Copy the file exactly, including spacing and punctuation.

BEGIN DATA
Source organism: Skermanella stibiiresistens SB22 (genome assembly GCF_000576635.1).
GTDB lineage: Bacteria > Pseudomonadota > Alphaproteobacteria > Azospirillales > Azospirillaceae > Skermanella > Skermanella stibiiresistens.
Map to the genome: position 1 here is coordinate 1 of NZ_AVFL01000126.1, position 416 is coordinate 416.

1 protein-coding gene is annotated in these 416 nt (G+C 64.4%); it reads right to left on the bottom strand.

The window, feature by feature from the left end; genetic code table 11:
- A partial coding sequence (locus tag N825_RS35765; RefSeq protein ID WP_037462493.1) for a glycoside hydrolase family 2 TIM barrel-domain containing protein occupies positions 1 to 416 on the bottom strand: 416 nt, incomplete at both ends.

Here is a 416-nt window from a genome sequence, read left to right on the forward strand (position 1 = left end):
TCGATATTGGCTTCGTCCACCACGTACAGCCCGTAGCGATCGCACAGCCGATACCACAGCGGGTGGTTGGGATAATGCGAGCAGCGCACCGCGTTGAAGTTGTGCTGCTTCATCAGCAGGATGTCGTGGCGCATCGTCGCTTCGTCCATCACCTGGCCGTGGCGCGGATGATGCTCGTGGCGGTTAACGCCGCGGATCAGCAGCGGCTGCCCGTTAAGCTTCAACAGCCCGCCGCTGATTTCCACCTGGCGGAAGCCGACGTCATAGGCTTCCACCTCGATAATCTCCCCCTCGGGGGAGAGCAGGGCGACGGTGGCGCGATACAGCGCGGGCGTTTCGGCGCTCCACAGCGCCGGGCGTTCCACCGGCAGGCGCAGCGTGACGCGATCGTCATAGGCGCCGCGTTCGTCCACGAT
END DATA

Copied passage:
Source organism: Skermanella stibiiresistens SB22 (genome assembly GCF_000576635.1).
GTDB lineage: Bacteria > Pseudomonadota > Alphaproteobacteria > Azospirillales > Azospirillaceae > Skermanella > Skermanella stibiiresistens.
Map to the genome: position 1 here is coordinate 1 of NZ_AVFL01000126.1, position 416 is coordinate 416.

1 protein-coding gene is annotated in these 416 nt (G+C 64.4%); it reads right to left on the bottom strand.

The window, feature by feature from the left end; genetic code table 11:
- A partial coding sequence (locus tag N825_RS35765; RefSeq protein ID WP_037462493.1) for a glycoside hydrolase family 2 TIM barrel-domain containing protein occupies positions 1 to 416 on the bottom strand: 416 nt, incomplete at both ends.

Here is a 416-nt window from a genome sequence, read left to right on the forward strand (position 1 = left end):
TCGATATTGGCTTCGTCCACCACGTACAGCCCGTAGCGATCGCACAGCCGATACCACAGCGGGTGGTTGGGATAATGCGAGCAGCGCACCGCGTTGAAGTTGTGCTGCTTCATCAGCAGGATGTCGTGGCGCATCGTCGCTTCGTCCATCACCTGGCCGTGGCGCGGATGATGCTCGTGGCGGTTAACGCCGCGGATCAGCAGCGGCTGCCCGTTAAGCTTCAACAGCCCGCCGCTGATTTCCACCTGGCGGAAGCCGACGTCATAGGCTTCCACCTCGATAATCTCCCCCTCGGGGGAGAGCAGGGCGACGGTGGCGCGATACAGCGCGGGCGTTTCGGCGCTCCACAGCGCCGGGCGTTCCACCGGCAGGCGCAGCGTGACGCGATCGTCATAGGCGCCGCGTTCGTCCACGAT